This device is no more or less sexist than the clothing that already exists.
How could that possibly be within any legitimate government's domain? Using the same rational they could shut down wikipedia or rxlist.
They sure would shut down Wikipedia or RXList if those services allowed you to make an appointment to consult them for medical advice. Even campus health nurses have to be licensed.
What Wikipedia offers now is pretty much the same thing as reading information out of a book. You can't stop people from doing that, and there's no law against it.
What 23andMe does is market a product that you use to extract unique information about your own body, which is then presented to you in the form of suggestions about what health measures you should take -- in other words, medical advice. Very different.
...and if you want to convince the right-wingers, come up with a number for how much all of this costs the country, in terms of hospitalizing people who don't have insurance, etc...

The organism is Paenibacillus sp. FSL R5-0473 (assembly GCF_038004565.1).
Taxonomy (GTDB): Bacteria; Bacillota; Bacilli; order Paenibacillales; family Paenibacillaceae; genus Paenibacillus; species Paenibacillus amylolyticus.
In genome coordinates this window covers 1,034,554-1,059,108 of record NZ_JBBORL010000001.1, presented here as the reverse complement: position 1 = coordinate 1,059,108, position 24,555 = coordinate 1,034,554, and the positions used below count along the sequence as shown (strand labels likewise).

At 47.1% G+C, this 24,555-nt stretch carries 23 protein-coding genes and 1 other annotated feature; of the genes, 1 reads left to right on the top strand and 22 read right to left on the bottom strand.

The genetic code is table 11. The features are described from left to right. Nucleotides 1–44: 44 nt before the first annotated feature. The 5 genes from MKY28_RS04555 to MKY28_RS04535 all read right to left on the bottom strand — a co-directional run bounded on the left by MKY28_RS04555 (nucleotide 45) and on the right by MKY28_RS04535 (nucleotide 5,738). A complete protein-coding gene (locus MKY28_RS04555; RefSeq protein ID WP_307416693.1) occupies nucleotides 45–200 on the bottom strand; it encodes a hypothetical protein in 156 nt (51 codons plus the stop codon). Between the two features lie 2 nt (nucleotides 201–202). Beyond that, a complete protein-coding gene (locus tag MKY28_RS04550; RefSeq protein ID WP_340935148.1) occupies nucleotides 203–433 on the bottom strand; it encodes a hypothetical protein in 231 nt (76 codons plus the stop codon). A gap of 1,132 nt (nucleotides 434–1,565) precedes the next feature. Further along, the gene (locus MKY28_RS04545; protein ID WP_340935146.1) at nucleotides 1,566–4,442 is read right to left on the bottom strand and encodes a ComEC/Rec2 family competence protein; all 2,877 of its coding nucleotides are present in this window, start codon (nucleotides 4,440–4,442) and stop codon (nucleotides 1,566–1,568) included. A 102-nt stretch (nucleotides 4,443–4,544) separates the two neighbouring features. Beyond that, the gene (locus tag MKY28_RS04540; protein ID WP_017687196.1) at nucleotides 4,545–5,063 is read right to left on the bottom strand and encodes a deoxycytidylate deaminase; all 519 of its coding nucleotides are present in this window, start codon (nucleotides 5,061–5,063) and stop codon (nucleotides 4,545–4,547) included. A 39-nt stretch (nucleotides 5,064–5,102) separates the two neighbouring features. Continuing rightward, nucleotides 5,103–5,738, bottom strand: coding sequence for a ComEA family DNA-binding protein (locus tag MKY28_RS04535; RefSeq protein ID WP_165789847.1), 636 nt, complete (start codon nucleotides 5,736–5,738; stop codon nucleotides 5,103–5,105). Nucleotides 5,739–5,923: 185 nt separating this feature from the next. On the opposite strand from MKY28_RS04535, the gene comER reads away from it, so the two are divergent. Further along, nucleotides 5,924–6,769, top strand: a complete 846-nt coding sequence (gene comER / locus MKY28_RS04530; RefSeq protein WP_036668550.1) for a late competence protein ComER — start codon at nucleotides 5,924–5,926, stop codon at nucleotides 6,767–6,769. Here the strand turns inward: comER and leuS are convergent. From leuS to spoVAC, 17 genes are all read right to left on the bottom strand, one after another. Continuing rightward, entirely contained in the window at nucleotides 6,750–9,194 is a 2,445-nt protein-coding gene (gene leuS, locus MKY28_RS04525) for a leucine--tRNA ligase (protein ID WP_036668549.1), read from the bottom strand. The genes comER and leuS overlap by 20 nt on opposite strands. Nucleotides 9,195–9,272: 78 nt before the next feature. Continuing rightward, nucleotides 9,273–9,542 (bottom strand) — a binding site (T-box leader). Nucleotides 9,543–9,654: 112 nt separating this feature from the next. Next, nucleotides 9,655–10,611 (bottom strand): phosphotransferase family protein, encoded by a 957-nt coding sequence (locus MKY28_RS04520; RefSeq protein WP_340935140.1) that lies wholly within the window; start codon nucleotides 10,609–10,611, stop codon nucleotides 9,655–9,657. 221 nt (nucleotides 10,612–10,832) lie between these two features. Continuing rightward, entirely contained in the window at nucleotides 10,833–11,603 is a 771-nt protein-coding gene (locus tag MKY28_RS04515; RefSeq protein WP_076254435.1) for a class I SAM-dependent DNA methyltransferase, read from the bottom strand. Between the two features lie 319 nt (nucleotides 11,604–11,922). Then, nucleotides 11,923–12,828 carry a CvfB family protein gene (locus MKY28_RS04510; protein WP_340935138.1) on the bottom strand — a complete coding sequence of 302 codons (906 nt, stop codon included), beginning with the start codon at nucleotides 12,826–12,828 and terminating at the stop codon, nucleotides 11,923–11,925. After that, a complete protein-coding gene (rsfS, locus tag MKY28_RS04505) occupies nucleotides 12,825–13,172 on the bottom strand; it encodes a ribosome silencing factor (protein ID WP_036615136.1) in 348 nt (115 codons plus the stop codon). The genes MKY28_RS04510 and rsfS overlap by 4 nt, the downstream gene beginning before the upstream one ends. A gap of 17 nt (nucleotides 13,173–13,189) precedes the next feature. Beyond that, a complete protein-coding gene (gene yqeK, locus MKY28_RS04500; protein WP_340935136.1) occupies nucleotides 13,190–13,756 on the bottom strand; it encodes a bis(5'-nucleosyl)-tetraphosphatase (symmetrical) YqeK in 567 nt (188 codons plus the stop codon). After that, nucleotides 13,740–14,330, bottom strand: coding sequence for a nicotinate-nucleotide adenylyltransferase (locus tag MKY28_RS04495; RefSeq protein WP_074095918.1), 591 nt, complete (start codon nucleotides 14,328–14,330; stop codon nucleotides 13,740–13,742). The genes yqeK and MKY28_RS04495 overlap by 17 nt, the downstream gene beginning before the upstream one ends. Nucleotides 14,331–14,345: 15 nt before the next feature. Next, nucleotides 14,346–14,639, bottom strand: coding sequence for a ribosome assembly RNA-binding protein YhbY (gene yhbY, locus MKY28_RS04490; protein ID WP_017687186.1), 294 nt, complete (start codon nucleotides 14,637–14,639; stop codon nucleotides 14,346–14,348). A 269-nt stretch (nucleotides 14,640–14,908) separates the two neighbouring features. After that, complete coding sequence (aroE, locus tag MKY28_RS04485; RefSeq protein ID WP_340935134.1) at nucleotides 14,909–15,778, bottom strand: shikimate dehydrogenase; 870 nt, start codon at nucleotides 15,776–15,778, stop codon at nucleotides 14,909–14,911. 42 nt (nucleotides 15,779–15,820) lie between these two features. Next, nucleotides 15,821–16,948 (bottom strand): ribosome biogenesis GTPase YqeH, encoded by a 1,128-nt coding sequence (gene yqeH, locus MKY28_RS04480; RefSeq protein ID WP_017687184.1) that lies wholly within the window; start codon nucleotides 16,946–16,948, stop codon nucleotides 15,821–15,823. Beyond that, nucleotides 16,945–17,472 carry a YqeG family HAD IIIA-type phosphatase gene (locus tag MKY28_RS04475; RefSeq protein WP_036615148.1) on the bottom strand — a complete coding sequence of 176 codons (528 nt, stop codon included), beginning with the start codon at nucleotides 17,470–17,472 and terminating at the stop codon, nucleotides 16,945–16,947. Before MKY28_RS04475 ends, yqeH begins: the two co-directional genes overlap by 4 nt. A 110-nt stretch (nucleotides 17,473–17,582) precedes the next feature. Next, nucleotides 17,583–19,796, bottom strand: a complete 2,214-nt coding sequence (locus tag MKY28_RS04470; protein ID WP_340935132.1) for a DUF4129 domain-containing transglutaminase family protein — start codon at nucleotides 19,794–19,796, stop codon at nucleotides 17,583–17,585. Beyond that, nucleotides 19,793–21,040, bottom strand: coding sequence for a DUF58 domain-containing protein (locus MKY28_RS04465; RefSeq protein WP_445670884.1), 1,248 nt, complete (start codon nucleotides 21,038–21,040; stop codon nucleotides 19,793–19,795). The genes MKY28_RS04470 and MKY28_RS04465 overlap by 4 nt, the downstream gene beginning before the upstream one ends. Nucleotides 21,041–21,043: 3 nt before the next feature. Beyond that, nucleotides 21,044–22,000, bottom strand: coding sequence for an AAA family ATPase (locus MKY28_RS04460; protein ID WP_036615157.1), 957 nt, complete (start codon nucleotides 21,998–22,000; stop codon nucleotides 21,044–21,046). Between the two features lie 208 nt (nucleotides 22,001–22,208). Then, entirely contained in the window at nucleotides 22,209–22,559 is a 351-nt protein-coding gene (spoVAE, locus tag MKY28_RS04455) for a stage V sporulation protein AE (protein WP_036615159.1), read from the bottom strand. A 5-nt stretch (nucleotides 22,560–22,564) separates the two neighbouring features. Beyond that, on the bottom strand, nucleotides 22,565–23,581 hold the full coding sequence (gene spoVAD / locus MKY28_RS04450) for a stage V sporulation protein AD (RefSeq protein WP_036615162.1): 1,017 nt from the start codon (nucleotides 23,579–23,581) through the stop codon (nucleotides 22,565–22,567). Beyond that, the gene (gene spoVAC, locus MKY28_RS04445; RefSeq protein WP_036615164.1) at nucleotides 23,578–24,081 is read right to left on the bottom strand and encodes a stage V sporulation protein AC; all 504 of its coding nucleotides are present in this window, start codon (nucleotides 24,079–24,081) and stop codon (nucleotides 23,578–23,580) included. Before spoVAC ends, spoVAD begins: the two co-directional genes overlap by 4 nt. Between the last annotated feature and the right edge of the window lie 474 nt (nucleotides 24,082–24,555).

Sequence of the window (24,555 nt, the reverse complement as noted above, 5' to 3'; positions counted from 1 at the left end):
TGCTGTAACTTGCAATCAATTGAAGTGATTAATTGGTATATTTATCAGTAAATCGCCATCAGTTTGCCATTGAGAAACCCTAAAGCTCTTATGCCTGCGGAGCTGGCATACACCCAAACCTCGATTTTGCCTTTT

Bottom line, normally 60 cases a year, but spike was 175 cases. so what, that is nothing. measles therefore is not a concern in this country.
Don't be dense. It's not a case of "if some people get vaccines we get no cases and if nobody gets vaccinated we get 175 cases." In France, where the instance of non-vaccination is much higher than it is in the US, there were five thousand cases of measles reported in the first three months of 2011 alone. You want the US to go that way, keep thinking measles vaccination is "not a concern."
I had chicken pox as a kid and got it pretty bad. I just hope I don't end up with shingles which is quite miserable for those I know who suffer from it. Anyone who thinks two weeks of hell and a high probability of getting shingles is better than a couple quick jabs is an idiot.